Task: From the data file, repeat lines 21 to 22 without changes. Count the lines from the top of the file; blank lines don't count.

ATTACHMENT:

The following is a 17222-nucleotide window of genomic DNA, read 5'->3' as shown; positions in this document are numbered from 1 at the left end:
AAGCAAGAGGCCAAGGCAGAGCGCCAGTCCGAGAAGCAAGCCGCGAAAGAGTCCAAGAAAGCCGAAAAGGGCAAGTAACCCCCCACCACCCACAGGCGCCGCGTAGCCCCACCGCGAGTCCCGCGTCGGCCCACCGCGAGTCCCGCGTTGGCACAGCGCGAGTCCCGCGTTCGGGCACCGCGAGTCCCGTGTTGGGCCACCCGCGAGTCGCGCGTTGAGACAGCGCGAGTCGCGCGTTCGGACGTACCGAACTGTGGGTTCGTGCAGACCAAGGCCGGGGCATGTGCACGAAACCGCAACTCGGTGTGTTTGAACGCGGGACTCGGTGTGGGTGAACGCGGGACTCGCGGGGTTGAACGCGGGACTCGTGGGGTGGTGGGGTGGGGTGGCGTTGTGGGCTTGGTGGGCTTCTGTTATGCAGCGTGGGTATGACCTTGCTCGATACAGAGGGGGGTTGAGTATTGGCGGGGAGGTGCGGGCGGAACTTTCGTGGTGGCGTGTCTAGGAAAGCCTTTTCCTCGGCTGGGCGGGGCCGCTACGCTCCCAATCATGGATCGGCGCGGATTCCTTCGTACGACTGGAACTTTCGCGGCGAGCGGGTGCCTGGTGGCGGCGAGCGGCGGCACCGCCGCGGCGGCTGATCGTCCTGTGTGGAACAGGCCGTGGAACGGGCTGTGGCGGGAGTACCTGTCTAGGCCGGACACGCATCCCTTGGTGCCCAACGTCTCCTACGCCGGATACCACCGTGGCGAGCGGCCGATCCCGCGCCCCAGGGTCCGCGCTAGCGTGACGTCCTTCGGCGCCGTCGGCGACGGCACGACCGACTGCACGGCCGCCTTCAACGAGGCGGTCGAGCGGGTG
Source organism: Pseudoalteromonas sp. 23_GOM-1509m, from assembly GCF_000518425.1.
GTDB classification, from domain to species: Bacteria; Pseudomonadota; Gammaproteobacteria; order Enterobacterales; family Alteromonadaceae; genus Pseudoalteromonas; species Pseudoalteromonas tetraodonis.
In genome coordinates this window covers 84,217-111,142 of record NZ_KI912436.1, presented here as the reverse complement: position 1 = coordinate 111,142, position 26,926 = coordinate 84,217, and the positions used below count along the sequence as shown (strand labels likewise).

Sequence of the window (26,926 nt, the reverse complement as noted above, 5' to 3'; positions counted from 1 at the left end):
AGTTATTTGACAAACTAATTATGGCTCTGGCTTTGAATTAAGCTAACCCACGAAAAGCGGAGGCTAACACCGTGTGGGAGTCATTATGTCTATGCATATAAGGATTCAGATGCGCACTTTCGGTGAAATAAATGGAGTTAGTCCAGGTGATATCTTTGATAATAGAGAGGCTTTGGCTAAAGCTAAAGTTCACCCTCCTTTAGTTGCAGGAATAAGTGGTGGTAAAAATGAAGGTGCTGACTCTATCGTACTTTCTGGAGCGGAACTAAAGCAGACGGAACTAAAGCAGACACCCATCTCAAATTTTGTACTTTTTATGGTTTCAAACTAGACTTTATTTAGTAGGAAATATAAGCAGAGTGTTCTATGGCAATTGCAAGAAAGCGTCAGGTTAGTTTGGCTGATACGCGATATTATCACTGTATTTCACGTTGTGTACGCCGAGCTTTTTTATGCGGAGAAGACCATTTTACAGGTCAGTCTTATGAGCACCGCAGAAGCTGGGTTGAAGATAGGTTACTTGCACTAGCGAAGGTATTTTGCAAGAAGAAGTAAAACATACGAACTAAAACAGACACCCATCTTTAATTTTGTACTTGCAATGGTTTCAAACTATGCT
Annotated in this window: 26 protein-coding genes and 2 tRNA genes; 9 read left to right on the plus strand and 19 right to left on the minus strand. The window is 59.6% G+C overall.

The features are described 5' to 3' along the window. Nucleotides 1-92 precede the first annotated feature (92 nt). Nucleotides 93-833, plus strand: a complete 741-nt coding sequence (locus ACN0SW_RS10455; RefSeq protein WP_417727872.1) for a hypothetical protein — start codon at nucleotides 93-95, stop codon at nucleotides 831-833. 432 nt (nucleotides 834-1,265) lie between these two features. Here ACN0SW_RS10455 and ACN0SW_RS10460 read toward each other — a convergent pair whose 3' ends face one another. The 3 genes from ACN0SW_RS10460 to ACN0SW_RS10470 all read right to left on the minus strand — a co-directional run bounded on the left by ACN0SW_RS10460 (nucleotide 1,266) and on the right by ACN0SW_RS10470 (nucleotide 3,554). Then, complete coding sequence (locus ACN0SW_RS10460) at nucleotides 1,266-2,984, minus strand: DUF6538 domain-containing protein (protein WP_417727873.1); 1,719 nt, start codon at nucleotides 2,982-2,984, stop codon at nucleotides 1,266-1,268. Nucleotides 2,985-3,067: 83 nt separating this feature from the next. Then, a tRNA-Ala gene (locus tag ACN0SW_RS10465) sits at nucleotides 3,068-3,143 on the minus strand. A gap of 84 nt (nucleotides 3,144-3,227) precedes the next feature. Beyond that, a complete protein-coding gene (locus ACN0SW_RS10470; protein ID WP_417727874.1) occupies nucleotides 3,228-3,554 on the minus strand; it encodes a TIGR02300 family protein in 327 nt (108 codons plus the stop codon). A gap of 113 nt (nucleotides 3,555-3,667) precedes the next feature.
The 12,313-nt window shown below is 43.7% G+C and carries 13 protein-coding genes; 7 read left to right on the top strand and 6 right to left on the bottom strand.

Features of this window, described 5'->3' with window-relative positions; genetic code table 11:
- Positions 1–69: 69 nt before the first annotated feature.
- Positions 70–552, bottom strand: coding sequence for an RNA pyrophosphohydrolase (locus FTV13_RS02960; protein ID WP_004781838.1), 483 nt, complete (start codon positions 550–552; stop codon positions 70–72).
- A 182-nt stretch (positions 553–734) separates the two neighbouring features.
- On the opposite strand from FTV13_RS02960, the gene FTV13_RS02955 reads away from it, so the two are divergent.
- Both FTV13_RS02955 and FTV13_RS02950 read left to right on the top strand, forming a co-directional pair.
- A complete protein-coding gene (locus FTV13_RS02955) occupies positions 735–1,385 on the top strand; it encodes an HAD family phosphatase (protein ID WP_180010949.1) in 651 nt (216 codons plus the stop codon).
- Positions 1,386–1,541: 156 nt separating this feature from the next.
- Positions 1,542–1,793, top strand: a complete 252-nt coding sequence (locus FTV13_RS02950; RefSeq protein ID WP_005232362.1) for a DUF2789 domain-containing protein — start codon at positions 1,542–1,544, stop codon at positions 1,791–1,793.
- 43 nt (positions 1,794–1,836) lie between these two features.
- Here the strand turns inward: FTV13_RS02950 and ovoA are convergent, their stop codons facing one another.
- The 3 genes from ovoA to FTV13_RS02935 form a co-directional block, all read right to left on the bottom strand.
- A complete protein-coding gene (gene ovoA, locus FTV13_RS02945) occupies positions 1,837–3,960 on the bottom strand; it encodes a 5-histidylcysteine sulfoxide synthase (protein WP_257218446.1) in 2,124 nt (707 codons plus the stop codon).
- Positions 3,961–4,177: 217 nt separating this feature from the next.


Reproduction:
- Here the strand turns inward: FTV13_RS02950 and ovoA are convergent, their stop codons facing one another.
- The 3 genes from ovoA to FTV13_RS02935 form a co-directional block, all read right to left on the bottom strand.